10. Very cute. But you know, it is not entirely a joke — I know that you, like Spurgeon and me and many others, appreciate well-bound hardcovers. (Hardcovers are certainly easier to store and easier to use at a desk.)

  11. ;o)
    That said, perhaps some video reviews of editions is not a bad idea?

  12. In the video, every Bible Bible fell over – and every Bible fell over in the SAME direction every time! Very curious! What’s going on here? Is it, like water always going anticlockwise down the plughole (at least in the northern hemisphere), proof of the earth’s rotation? Or perhaps it is because the leather comes from cows that (like the famous Scottish wild haggis) live on a hillside and always walk in one direction round the hill, thus becoming stronger on their left hand, rather than their right hand, sides? Or could it even be a case of these Bibles being slain in the Spirit?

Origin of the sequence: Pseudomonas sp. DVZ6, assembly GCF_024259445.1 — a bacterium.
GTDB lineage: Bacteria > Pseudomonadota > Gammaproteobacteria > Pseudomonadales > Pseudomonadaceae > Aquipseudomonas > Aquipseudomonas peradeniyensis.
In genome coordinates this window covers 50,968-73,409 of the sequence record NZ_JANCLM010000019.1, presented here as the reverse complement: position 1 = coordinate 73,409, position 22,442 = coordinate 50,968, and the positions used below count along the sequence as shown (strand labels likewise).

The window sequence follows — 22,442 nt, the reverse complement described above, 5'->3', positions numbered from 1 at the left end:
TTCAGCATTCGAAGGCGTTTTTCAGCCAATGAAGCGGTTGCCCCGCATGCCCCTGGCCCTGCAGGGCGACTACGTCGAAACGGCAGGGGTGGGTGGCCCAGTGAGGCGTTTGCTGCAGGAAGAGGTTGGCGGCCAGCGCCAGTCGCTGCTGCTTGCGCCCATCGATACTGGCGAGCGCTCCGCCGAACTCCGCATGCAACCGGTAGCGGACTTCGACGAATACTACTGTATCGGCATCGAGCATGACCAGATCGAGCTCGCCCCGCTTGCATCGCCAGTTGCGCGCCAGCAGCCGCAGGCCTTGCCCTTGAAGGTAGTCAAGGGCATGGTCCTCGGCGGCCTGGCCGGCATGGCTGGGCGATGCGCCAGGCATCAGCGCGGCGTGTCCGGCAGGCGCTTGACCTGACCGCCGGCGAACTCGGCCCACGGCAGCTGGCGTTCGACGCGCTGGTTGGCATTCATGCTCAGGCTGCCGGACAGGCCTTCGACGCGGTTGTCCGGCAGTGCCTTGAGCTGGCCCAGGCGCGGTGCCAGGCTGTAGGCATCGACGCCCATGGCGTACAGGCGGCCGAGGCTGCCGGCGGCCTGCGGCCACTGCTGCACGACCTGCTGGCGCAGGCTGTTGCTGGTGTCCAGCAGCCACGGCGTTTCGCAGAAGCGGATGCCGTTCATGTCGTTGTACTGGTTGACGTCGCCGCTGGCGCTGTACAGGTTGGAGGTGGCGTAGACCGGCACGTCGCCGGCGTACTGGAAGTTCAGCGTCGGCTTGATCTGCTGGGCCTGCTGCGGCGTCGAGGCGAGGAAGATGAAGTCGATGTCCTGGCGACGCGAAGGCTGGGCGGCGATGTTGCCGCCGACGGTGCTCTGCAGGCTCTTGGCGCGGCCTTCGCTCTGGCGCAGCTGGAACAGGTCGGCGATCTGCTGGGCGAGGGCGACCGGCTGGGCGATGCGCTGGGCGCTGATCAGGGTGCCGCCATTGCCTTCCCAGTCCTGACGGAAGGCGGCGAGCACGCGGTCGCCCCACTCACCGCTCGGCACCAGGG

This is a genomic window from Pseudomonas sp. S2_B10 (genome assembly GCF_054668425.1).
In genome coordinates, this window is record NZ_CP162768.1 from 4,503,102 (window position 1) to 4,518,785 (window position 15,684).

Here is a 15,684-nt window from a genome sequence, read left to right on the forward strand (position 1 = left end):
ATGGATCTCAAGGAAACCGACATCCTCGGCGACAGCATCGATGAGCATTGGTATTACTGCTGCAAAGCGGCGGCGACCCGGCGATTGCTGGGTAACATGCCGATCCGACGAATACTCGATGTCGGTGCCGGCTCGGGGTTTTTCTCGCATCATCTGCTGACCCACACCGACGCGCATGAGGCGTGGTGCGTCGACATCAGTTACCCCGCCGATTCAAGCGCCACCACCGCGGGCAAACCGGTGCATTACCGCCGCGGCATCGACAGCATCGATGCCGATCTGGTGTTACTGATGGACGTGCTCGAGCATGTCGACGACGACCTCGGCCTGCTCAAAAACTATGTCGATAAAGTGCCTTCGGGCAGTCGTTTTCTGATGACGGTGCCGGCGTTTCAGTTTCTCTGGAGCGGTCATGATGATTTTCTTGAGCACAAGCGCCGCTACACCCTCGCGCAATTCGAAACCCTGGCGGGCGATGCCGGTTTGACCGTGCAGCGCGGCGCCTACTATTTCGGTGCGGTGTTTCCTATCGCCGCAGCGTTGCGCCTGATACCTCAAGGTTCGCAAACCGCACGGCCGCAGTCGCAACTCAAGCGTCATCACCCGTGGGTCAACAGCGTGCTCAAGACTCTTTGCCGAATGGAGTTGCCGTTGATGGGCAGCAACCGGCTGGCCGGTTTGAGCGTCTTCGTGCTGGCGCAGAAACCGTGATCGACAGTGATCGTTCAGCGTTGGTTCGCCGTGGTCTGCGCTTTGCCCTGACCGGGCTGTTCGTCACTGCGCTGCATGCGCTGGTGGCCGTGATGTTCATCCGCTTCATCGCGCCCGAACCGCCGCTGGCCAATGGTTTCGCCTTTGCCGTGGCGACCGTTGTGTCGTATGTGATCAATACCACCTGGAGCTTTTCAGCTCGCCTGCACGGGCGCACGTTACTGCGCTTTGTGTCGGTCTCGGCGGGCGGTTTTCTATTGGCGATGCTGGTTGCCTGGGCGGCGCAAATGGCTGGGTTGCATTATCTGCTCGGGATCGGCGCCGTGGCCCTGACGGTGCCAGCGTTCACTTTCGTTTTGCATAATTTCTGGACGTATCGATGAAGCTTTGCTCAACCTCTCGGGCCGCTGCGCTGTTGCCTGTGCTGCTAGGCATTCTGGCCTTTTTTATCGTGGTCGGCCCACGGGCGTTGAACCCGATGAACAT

13. Interesting observation, David. Perhaps this requires further study.

  14. So, then, is it better to get a goatskin binding or a stiffer french morocco binding or the likes.

  15. David,
    Just so you know. The idea that water flows down a drain in one direction in the northern hemisphere and another in the southern is wrong. Water will go down a drain in either direction in either hemisphere. The Coriolis effect can effect the movement of hurricanes but is to weak, by a couple of orders of magnitude, to affect the flow of water down a drain.

  16. I’m speaking in terms of wide margin bibles, specifically the NKJV Wide Margin by Cambridge which I am anxiously awaiting and pre-ordered.